Stephen F. Teiser is D. T. Suzuki Professor in Buddhist Studies and Professor of Religion. His work traces the interaction between cultures along the silk road using textual, artistic, and material remains. He is interested in the transformations of Buddhism throughout Asia and focuses on Chinese-language materials. His most recent book is a monograph (in Chinese) on Buddhism and the study of ritual, Yilu yu fojiao yanjiu (Sanlian Publishers, 2022). Other books include Reinventing the Wheel: Paintings of Rebirth in Medieval Buddhist Temples (2006), awarded the Prix Stanislas Julien by the Académie des Inscriptions et Belles Lettres, Institut de France; The Scripture on the Ten Kings and the Making of Purgatory in Medieval Chinese Buddhism (1994); and The Ghost Festival in Medieval China (1988).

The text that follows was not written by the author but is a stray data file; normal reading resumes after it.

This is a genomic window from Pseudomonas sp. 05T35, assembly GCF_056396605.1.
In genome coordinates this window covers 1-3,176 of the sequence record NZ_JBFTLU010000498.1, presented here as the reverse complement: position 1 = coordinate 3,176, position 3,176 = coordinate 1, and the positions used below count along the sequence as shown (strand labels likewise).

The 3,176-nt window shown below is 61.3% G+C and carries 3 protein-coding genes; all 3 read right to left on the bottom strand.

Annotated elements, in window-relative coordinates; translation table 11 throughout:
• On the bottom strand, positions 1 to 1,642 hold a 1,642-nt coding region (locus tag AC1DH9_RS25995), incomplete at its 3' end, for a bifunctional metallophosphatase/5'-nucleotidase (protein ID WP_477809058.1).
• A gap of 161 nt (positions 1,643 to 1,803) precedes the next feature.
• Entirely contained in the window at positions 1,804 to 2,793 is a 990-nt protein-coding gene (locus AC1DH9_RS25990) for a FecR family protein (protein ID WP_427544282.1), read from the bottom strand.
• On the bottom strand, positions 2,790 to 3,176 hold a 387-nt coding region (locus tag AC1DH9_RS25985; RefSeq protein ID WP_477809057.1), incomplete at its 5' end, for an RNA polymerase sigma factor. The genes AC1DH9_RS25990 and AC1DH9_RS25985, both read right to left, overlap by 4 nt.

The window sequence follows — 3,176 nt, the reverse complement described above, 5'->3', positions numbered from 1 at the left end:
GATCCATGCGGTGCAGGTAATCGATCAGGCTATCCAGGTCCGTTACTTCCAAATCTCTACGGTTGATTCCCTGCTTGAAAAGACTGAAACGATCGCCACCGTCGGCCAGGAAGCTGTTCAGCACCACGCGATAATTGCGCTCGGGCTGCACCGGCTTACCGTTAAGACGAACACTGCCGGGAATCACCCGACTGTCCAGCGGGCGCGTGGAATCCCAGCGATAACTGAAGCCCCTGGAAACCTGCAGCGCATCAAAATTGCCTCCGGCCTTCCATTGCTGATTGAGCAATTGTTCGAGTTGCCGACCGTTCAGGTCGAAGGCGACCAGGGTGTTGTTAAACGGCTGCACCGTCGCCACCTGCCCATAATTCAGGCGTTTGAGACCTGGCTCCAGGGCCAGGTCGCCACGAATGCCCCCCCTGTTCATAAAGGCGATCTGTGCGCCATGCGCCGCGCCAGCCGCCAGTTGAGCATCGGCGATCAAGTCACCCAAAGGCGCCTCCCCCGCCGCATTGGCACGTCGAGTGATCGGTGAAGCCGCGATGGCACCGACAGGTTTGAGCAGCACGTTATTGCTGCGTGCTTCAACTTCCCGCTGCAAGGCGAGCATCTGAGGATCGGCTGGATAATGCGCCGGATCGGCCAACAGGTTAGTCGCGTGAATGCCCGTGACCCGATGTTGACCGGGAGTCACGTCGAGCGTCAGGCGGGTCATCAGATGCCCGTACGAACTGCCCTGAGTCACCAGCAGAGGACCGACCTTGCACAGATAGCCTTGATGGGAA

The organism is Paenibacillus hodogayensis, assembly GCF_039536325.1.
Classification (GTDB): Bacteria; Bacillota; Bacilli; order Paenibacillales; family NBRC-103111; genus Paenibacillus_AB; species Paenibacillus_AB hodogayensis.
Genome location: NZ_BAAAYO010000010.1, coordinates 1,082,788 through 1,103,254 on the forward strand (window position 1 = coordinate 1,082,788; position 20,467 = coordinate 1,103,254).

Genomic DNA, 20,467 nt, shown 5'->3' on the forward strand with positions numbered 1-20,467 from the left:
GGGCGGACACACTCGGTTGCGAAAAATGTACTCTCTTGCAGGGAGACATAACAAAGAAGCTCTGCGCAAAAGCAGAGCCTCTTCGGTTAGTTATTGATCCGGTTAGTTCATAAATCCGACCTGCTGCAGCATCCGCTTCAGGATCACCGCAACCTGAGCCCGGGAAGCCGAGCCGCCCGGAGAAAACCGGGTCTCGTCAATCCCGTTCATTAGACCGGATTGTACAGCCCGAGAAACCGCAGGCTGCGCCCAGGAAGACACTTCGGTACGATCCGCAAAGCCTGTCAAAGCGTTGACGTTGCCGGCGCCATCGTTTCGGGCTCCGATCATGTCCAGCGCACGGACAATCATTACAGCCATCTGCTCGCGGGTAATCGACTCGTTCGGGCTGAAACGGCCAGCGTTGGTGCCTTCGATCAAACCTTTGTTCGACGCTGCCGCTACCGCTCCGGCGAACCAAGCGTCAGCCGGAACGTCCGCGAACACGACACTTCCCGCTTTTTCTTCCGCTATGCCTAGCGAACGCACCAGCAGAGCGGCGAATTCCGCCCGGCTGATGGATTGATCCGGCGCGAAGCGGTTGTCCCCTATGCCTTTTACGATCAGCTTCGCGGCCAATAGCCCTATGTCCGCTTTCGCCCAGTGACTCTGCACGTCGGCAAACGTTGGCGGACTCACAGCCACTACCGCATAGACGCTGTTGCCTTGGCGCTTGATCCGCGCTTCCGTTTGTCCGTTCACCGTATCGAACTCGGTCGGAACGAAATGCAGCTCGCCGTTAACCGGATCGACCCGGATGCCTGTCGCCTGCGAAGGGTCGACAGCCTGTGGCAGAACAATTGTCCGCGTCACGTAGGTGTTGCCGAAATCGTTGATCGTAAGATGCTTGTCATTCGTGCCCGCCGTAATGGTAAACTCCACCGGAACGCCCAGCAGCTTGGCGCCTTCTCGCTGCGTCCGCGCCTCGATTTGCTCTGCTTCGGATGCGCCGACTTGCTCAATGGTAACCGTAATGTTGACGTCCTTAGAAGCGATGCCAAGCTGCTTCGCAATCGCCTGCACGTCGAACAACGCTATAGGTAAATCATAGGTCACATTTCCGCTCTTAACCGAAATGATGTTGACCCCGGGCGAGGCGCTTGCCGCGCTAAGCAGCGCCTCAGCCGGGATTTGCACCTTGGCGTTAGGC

Teiser’s project as Old Dominion Professor in the Humanities Council is to develop his book, Curing with Karma: Healing Liturgies in Chinese Buddhism. One of the most common rituals of healing in premodern Buddhist cultures involved making an offering to a Buddhist temple or priest. Unique, handwritten prayers accompanying these benefactions survive among a rare batch of medieval Chinese Buddhist manuscripts discovered at Dunhuang (northwestern China). The animating question for the book is: How are meritorious deeds or actions thought to cure illness? The project engages with moral issues, the poetics of prayer, and the materiality of liturgical manuscripts.